Saturday, January 20, 2018

Penultimate

Over the past few years since I have been writing this blog I have had the great fortune to get to know a few of the craftsmen and women who make these fine puzzle boxes, and I’ve become friendly with quite a number of mixologists as well.  Almost all of these friendships are virtual, with correspondences occurring via email or other media.  They are my modern day pen pals.

Ze Super Pen by Stephen Chin

A friend who lives clear on the other side of the world from me (‘downunder”, you might say) even sent me a pen to keep up the correspondences, so I’ve got no excuses now.  Stephen Chin, the madman wood turner well known for making tippy tops, whistles, eggs and spheres out of beautiful wood has set his considerable talent to fine writing implements as well.  His “Ze Super Pen” looks for all the world like a handsome handmade wooden pen, and it is!  If you didn’t know any better you would be perfectly content to use it proudly, writing poems to all your pan-pacific puzzle and potion pals.   But you do know better, don’t you? Now, if you’ve had some experience with a Stephen Chin puzzle, you might be expecting this pen to laugh at you when you try to write with it, or maybe even bite you.  Certainly it must squirt ink on your shirt, at the very least. Maybe if you jot down the secret syllable, the pen will beep a digital ditty and flash some twinkling lights?  If I sound crazy then you really haven’t seen one of his puzzles!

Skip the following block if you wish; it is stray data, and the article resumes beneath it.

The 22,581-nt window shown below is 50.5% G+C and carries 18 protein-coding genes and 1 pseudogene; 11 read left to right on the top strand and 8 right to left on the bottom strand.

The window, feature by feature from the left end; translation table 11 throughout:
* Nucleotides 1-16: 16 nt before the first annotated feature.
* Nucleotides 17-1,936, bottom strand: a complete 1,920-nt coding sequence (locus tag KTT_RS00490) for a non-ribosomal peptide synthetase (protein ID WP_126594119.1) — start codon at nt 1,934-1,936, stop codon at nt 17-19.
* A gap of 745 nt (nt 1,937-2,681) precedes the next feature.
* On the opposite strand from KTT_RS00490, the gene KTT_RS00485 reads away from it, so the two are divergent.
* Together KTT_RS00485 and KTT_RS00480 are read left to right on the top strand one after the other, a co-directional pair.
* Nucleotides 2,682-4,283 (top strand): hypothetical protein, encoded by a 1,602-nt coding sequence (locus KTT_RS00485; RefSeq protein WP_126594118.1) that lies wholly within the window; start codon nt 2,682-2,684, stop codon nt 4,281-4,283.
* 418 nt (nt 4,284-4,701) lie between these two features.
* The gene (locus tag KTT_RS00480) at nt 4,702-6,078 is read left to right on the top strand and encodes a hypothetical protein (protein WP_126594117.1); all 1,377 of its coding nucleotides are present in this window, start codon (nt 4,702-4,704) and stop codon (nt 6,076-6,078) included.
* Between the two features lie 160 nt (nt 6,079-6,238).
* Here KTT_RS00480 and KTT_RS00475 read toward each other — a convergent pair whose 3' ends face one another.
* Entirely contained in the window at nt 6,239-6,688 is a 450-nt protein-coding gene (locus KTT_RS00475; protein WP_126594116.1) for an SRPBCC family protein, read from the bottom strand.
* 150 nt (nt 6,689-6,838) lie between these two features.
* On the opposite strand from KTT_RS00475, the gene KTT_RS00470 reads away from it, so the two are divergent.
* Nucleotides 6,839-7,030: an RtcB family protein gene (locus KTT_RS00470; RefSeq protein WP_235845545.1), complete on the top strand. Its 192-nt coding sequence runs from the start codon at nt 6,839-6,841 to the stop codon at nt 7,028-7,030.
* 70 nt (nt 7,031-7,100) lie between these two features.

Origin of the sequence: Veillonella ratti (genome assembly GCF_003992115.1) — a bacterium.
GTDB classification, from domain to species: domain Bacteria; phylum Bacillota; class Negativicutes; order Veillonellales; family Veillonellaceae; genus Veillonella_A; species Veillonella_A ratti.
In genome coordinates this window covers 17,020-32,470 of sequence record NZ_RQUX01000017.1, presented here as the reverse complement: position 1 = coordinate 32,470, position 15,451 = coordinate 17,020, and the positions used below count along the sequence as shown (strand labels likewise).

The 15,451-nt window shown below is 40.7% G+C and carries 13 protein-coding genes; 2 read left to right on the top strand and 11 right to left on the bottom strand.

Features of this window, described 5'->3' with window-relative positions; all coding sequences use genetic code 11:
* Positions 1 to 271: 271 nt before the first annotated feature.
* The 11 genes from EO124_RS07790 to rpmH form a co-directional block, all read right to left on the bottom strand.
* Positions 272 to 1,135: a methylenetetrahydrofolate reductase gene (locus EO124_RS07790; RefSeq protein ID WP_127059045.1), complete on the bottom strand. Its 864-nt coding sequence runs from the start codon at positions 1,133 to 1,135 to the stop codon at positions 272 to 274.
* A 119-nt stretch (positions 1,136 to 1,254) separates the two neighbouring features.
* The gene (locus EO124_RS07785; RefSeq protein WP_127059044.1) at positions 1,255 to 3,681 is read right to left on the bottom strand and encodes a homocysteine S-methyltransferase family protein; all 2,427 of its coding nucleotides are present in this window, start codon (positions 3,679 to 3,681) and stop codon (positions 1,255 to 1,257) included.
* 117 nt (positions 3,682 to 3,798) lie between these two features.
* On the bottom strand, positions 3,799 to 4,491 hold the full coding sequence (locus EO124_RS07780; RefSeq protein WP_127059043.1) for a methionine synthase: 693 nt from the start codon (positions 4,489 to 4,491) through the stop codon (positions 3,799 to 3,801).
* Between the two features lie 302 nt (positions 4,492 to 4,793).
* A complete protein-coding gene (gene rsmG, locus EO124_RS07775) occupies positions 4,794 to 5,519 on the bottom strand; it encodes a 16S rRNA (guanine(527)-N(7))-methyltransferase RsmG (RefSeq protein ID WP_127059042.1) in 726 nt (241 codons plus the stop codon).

This puzzle pen is all-write!